Chief Book Series aims to normalise Pasifika representation in children’s books
Samoan author and founder of Chief Book Series Tony Laulu is on a mission to increase the representation of young Pacific Islanders in children’s books.
“My boys weren’t coming home with any books that had characters representing them, so I made it my mission to increase the representation of our young people,” he says.
Tony’s first book, Lemalie and Sakalia’s School Holiday, was released earlier this year with the help of language funding from the Ministry for Pacific Peoples.
“The idea was just to create one book to satisfy the obligation of the funding,” he says. “As soon as I knew that I wanted to create more than the first initial book, I wanted to establish a bit of a brand that the following books could fall under. That was the birth of the Chief Book Series.”
Lemalie and Sakalia’s School Holiday is a bilingual book that tells the story of two young brothers on their way to pick up their friends for a day out at the park. Along the way, they find their friends pre-occupied on their electronic devices.
“When I was growing up, a lot of my childhood was spent outside,” Tony says in a recent interview with Spark Foundation.
“I guess I just wanted to tell that type of story to sort of remind parents and also children that there is so much that you can learn from being outside and connecting with friends.”
Tony worked closely with illustrator Tomasi Greentree to capture the authentic essence of tagata Pasifika. The two main characters of his book are in fact inspired by his two sons.
“One of the things that I wanted to normalise was our Pacific names.”
“I was tempted for a bit to give them Palagi names like John or David to make it easier for the reader, but I was like, nah man, they’re just gonna have to learn how to say his name. Sakalia is also my dad’s name, so it’s special to have this family name incorporated in this book.”
For his youngest son’s character, Lemalie, Tony made sure all his physical features were illustrated accurately.
“There were two things that I needed to represent in [Lemalie] in the book,” Tony says.
“One, his beautiful dark brown skin tone. Two, his long curly hair. Why? Because you don’t see too many boys in kids’ books with long hair. Normalising that through this book was important. Skin tone? Because being labelled blacky and dark was something I was called a few times growing up, and it always came with a negative connotation.”
Tony wanted to remind his audience that “black is beautiful. Brown is beautiful.”
In early June, Tony released his second book, O a’u o le Samoa with a profound theme of cultural realisation and identity. O a’u o le Samoa follows a young boy who travels to Samoa to visit his Papa and Nana. Upon arrival, he realises he does not understand or know how to speak the language. He later receives an unexpected identity lesson from his Papa.
“The theme in [O a’u o le Samoa] was totally a personal experience,” Tony says.
“But also an experience that a lot of Samoans who grew up in New Zealand have had. The feedback has been exactly what I thought: relatable and emotional.”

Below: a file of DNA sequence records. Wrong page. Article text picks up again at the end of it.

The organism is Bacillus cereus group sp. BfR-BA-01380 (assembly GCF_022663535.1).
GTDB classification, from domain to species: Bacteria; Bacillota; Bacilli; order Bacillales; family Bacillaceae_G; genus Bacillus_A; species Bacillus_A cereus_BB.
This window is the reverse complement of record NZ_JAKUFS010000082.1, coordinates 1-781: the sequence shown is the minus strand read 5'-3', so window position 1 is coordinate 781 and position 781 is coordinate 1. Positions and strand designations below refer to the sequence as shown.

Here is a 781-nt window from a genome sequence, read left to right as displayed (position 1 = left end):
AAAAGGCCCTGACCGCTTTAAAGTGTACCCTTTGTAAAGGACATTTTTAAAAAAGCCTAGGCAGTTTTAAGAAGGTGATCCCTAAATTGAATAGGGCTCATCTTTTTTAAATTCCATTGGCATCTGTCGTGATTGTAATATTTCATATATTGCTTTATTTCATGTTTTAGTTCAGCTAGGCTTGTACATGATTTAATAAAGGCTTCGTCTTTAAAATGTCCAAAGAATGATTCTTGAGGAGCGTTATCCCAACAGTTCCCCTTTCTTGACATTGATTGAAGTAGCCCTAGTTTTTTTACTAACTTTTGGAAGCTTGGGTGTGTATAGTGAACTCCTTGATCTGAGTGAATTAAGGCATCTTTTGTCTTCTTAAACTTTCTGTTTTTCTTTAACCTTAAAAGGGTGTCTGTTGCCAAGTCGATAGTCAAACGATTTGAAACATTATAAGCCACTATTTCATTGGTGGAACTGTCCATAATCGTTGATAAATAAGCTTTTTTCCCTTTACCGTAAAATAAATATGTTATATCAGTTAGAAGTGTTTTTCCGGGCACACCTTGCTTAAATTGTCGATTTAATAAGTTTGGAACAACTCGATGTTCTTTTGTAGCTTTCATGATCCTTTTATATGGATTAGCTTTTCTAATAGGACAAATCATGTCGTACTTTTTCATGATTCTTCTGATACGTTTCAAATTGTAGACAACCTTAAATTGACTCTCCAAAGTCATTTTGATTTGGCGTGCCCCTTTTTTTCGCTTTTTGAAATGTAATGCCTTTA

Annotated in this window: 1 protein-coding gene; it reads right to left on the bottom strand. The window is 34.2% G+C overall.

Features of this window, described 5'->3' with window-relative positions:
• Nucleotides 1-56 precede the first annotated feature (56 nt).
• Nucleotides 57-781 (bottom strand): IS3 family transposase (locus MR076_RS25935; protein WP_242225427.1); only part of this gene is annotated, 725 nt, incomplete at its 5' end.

The illustrations in O a’u o le Samoa bring pure nostalgia for those who’ve visited or are from Samoa. One pictures shows passengers boarding a boat while carrying their luggage, with some walking bare feet in the heat of the sun.
Another picture shows a pick-up truck taking the characters home. On the side of the road is a man walking shirtless in his ie lavalava while lifting a wooden branch over his shoulder. One side of the branch holds a weaved basket, and the other is holding coconuts wrapped tightly together.
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“The intent for some of these stories is to really draw out a connection, emotion or experience that is close to the reader’s heart,” Tony says. “We made sure we had the story and illustrations that you as the parent will have an emotional attachment to. One of those IYKYK type approach to it.”
Tony’s books also incorporate Pacific Islander celebrity names or brands on to subtle objects within the pages of the book.
“I want our kids to familiarise themselves with our own people’s logos, businesses, and projects,” he says.
“It would have been easy to leave the T-shirts and images blank or have other more recognisable brands on there, but I have always been an advocate for our own first before anyone else.”
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As well as running his Chief Book Series business, Tony Laulu operates a separate project called Digital Discipline in partnership with Spark Foundation. Digital Discipline is catered towards raising awareness around social media addiction and screen time usage.
“Spark Foundation has been a massive supporter of the digital discipline movement,” Tony says, “They were generous enough to purchase a couple hundred books from me to distribute to schools, communities and families that would otherwise not have been able to afford it.”
For an innovation that just started in 2021, the Chief Book Series has grown successfully and received a huge amount of support from families, friends and supporters near and far.
“Creating the Chief Book Series [has] put me in a position where I had a commitment to create more books for children and families,” Tony says.
“I hope that through these books,… we can continue to improve our Gagana Samoa and in turn increase our pride and commitment to our roots.”
You can purchase any of Tony’s Chief Book Series’ books here.